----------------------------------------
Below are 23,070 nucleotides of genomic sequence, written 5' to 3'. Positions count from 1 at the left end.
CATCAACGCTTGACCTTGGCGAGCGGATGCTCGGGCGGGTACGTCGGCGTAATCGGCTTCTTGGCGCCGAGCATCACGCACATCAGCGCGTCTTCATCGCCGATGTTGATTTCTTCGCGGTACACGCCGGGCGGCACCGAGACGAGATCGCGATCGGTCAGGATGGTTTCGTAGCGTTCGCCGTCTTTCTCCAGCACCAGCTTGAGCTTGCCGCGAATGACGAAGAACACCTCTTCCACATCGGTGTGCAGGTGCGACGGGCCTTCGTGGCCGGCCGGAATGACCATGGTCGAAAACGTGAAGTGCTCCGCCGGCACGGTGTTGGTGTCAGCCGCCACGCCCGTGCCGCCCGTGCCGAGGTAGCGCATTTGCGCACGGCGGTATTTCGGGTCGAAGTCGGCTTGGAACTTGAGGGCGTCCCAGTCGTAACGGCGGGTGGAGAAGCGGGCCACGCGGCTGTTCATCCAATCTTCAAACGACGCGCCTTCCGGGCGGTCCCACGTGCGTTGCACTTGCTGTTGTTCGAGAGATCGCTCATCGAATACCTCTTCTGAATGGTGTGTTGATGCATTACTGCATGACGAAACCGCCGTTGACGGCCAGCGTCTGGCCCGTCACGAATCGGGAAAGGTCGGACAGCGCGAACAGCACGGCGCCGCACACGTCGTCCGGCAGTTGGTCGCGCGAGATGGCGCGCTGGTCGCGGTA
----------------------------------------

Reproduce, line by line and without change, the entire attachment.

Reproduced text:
Below are 23,070 nucleotides of genomic sequence, written 5' to 3'. Positions count from 1 at the left end.
CATCAACGCTTGACCTTGGCGAGCGGATGCTCGGGCGGGTACGTCGGCGTAATCGGCTTCTTGGCGCCGAGCATCACGCACATCAGCGCGTCTTCATCGCCGATGTTGATTTCTTCGCGGTACACGCCGGGCGGCACCGAGACGAGATCGCGATCGGTCAGGATGGTTTCGTAGCGTTCGCCGTCTTTCTCCAGCACCAGCTTGAGCTTGCCGCGAATGACGAAGAACACCTCTTCCACATCGGTGTGCAGGTGCGACGGGCCTTCGTGGCCGGCCGGAATGACCATGGTCGAAAACGTGAAGTGCTCCGCCGGCACGGTGTTGGTGTCAGCCGCCACGCCCGTGCCGCCCGTGCCGAGGTAGCGCATTTGCGCACGGCGGTATTTCGGGTCGAAGTCGGCTTGGAACTTGAGGGCGTCCCAGTCGTAACGGCGGGTGGAGAAGCGGGCCACGCGGCTGTTCATCCAATCTTCAAACGACGCGCCTTCCGGGCGGTCCCACGTGCGTTGCACTTGCTGTTGTTCGAGAGATCGCTCATCGAATACCTCTTCTGAATGGTGTGTTGATGCATTACTGCATGACGAAACCGCCGTTGACGGCCAGCGTCTGGCCCGTCACGAATCGGGAAAGGTCGGACAGCGCGAACAGCACGGCGCCGCACACGTCGTCCGGCAGTTGGTCGCGCGAGATGGCGCGCTGGTCGCGGTA